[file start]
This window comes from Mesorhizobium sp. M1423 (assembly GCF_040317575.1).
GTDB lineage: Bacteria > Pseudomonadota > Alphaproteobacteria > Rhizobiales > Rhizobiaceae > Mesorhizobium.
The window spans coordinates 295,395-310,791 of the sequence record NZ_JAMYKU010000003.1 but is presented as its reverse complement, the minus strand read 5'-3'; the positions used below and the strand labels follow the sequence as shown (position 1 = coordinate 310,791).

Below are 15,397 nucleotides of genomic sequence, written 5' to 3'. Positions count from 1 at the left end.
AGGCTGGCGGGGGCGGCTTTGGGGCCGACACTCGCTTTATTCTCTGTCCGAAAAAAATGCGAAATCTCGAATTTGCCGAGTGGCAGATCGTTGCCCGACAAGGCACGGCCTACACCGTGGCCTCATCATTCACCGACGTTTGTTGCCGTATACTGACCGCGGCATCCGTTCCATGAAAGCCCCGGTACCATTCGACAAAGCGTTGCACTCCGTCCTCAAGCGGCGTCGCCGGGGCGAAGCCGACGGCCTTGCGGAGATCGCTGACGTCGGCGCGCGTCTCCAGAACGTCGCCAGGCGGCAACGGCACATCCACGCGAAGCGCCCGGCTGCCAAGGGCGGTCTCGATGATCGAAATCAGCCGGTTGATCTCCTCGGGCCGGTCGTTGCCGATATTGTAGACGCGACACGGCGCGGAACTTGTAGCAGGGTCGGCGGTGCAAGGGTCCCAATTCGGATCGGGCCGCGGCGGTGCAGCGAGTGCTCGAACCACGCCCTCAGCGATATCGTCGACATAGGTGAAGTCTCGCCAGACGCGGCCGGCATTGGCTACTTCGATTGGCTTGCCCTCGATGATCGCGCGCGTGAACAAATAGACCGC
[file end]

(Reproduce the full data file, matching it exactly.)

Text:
This window comes from Mesorhizobium sp. M1423 (assembly GCF_040317575.1).
GTDB lineage: Bacteria > Pseudomonadota > Alphaproteobacteria > Rhizobiales > Rhizobiaceae > Mesorhizobium.
The window spans coordinates 295,395-310,791 of the sequence record NZ_JAMYKU010000003.1 but is presented as its reverse complement, the minus strand read 5'-3'; the positions used below and the strand labels follow the sequence as shown (position 1 = coordinate 310,791).

Below are 15,397 nucleotides of genomic sequence, written 5' to 3'. Positions count from 1 at the left end.
AGGCTGGCGGGGGCGGCTTTGGGGCCGACACTCGCTTTATTCTCTGTCCGAAAAAAATGCGAAATCTCGAATTTGCCGAGTGGCAGATCGTTGCCCGACAAGGCACGGCCTACACCGTGGCCTCATCATTCACCGACGTTTGTTGCCGTATACTGACCGCGGCATCCGTTCCATGAAAGCCCCGGTACCATTCGACAAAGCGTTGCACTCCGTCCTCAAGCGGCGTCGCCGGGGCGAAGCCGACGGCCTTGCGGAGATCGCTGACGTCGGCGCGCGTCTCCAGAACGTCGCCAGGCGGCAACGGCACATCCACGCGAAGCGCCCGGCTGCCAAGGGCGGTCTCGATGATCGAAATCAGCCGGTTGATCTCCTCGGGCCGGTCGTTGCCGATATTGTAGACGCGACACGGCGCGGAACTTGTAGCAGGGTCGGCGGTGCAAGGGTCCCAATTCGGATCGGGCCGCGGCGGTGCAGCGAGTGCTCGAACCACGCCCTCAGCGATATCGTCGACATAGGTGAAGTCTCGCCAGACGCGGCCGGCATTGGCTACTTCGATTGGCTTGCCCTCGATGATCGCGCGCGTGAACAAATAGACCGC